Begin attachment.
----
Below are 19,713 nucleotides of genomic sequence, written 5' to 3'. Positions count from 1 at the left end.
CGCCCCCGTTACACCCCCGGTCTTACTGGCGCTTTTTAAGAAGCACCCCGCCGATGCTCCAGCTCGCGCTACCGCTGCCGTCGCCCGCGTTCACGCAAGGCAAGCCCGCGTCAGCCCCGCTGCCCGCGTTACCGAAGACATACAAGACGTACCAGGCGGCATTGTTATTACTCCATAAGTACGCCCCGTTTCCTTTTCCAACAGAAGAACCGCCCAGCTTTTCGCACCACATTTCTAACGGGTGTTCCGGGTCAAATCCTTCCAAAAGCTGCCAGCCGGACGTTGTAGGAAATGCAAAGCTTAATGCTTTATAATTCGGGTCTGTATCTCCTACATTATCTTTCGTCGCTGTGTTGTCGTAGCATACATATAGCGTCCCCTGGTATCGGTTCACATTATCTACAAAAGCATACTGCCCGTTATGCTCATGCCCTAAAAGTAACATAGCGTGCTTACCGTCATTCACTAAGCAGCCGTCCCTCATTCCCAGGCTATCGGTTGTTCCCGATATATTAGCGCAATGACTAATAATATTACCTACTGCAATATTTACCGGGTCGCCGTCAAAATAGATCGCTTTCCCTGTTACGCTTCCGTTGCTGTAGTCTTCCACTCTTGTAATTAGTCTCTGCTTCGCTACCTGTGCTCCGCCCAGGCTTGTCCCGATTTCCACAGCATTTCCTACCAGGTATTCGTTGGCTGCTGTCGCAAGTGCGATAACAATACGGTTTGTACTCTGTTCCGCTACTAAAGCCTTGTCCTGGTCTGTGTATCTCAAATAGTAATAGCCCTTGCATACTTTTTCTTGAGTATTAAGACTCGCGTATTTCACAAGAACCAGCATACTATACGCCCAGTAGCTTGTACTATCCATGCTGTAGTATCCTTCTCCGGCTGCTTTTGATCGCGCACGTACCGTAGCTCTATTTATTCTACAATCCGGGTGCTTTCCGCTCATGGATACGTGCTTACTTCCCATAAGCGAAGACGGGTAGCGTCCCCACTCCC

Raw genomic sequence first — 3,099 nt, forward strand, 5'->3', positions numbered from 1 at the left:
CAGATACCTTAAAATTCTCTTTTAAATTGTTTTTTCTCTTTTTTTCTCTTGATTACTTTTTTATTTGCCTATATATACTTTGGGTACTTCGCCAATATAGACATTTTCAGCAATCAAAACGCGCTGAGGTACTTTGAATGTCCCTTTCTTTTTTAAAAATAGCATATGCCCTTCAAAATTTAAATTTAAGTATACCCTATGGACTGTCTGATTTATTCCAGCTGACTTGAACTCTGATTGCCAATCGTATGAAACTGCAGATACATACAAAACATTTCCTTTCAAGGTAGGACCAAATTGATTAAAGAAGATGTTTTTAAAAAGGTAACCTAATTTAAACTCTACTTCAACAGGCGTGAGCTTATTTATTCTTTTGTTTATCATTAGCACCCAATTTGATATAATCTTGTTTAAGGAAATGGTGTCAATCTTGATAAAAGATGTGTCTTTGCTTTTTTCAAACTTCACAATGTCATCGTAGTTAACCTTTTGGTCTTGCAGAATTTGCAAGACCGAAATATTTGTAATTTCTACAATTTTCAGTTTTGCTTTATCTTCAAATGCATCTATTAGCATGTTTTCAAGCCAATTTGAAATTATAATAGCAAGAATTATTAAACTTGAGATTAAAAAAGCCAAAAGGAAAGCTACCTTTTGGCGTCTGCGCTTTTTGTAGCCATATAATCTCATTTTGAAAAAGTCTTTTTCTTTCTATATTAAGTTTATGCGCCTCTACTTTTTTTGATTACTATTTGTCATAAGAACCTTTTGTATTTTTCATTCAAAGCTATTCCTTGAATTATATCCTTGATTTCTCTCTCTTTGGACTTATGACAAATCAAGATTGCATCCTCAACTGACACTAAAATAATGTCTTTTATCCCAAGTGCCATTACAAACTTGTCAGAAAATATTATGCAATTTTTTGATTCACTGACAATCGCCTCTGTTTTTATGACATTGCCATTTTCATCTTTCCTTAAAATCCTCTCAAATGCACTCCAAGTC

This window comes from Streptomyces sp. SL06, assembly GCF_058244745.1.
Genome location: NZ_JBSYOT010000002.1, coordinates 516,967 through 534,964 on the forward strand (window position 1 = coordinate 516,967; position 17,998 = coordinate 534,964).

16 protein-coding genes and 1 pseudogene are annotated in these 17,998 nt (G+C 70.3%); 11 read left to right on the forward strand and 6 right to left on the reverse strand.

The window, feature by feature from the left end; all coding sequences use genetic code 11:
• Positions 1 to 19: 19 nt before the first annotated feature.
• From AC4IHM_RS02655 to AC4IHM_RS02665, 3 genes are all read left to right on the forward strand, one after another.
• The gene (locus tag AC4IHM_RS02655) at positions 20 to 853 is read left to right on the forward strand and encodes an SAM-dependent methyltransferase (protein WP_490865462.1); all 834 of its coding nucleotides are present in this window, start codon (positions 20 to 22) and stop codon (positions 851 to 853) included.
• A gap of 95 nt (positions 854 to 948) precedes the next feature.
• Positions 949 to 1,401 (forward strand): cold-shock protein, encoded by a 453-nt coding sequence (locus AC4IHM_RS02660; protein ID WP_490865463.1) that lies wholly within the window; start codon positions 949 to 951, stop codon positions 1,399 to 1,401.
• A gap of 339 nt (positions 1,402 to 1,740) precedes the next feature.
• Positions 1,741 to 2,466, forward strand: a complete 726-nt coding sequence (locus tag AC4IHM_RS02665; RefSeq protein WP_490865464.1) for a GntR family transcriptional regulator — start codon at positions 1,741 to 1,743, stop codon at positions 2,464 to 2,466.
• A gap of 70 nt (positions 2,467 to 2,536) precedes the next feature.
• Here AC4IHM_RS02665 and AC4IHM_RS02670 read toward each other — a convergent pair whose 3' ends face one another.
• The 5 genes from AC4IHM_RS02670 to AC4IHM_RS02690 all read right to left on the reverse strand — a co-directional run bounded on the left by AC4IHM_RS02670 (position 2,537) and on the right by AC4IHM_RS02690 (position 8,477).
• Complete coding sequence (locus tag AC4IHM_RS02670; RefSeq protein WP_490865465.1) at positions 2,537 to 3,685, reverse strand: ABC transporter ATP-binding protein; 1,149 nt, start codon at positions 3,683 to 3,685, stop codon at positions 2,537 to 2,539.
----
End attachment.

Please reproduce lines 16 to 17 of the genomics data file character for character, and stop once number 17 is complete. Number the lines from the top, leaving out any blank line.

• A gap of 70 nt (positions 2,467 to 2,536) precedes the next feature.
• Here AC4IHM_RS02665 and AC4IHM_RS02670 read toward each other — a convergent pair whose 3' ends face one another.